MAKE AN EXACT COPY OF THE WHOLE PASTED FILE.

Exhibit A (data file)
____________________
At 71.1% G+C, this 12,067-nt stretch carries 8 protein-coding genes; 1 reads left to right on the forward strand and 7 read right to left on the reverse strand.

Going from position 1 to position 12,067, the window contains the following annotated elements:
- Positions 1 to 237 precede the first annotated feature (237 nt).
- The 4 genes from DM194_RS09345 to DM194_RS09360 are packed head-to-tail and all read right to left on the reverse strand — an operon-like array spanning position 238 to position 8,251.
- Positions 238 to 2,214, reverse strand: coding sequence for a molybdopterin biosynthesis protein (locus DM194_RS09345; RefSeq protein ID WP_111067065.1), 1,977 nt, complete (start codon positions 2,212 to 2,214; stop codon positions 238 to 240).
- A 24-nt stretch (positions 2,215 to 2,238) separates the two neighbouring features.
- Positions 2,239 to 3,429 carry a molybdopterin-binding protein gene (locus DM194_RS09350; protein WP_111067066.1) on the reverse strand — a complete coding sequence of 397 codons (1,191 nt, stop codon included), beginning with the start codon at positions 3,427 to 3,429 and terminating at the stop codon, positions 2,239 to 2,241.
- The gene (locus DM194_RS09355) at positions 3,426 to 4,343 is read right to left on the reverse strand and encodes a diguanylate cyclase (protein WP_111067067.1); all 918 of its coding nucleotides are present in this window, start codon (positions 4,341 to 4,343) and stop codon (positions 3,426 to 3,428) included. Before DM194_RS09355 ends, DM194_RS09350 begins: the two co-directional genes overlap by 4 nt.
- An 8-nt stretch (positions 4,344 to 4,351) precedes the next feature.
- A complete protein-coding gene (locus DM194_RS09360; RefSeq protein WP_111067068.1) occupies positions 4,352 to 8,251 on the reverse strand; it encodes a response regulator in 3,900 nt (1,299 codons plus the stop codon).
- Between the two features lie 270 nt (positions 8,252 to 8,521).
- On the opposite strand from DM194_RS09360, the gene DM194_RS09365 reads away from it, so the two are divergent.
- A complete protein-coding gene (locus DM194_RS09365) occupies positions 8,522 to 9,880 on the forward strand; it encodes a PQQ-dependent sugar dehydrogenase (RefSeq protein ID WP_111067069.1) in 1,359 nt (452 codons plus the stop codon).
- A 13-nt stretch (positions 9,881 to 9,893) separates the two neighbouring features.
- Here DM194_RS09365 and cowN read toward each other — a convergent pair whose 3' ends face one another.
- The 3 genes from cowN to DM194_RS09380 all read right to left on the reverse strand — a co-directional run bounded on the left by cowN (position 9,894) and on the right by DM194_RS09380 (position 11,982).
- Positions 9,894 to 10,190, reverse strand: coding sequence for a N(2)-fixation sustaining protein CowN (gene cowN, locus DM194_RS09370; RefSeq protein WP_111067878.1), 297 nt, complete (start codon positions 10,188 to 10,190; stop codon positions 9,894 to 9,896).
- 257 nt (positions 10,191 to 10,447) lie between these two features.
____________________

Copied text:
At 71.1% G+C, this 12,067-nt stretch carries 8 protein-coding genes; 1 reads left to right on the forward strand and 7 read right to left on the reverse strand.

Going from position 1 to position 12,067, the window contains the following annotated elements:
- Positions 1 to 237 precede the first annotated feature (237 nt).
- The 4 genes from DM194_RS09345 to DM194_RS09360 are packed head-to-tail and all read right to left on the reverse strand — an operon-like array spanning position 238 to position 8,251.
- Positions 238 to 2,214, reverse strand: coding sequence for a molybdopterin biosynthesis protein (locus DM194_RS09345; RefSeq protein ID WP_111067065.1), 1,977 nt, complete (start codon positions 2,212 to 2,214; stop codon positions 238 to 240).
- A 24-nt stretch (positions 2,215 to 2,238) separates the two neighbouring features.
- Positions 2,239 to 3,429 carry a molybdopterin-binding protein gene (locus DM194_RS09350; protein WP_111067066.1) on the reverse strand — a complete coding sequence of 397 codons (1,191 nt, stop codon included), beginning with the start codon at positions 3,427 to 3,429 and terminating at the stop codon, positions 2,239 to 2,241.
- The gene (locus DM194_RS09355) at positions 3,426 to 4,343 is read right to left on the reverse strand and encodes a diguanylate cyclase (protein WP_111067067.1); all 918 of its coding nucleotides are present in this window, start codon (positions 4,341 to 4,343) and stop codon (positions 3,426 to 3,428) included. Before DM194_RS09355 ends, DM194_RS09350 begins: the two co-directional genes overlap by 4 nt.
- An 8-nt stretch (positions 4,344 to 4,351) precedes the next feature.
- A complete protein-coding gene (locus DM194_RS09360; RefSeq protein WP_111067068.1) occupies positions 4,352 to 8,251 on the reverse strand; it encodes a response regulator in 3,900 nt (1,299 codons plus the stop codon).
- Between the two features lie 270 nt (positions 8,252 to 8,521).
- On the opposite strand from DM194_RS09360, the gene DM194_RS09365 reads away from it, so the two are divergent.
- A complete protein-coding gene (locus DM194_RS09365) occupies positions 8,522 to 9,880 on the forward strand; it encodes a PQQ-dependent sugar dehydrogenase (RefSeq protein ID WP_111067069.1) in 1,359 nt (452 codons plus the stop codon).
- A 13-nt stretch (positions 9,881 to 9,893) separates the two neighbouring features.
- Here DM194_RS09365 and cowN read toward each other — a convergent pair whose 3' ends face one another.
- The 3 genes from cowN to DM194_RS09380 all read right to left on the reverse strand — a co-directional run bounded on the left by cowN (position 9,894) and on the right by DM194_RS09380 (position 11,982).
- Positions 9,894 to 10,190, reverse strand: coding sequence for a N(2)-fixation sustaining protein CowN (gene cowN, locus DM194_RS09370; RefSeq protein WP_111067878.1), 297 nt, complete (start codon positions 10,188 to 10,190; stop codon positions 9,894 to 9,896).
- 257 nt (positions 10,191 to 10,447) lie between these two features.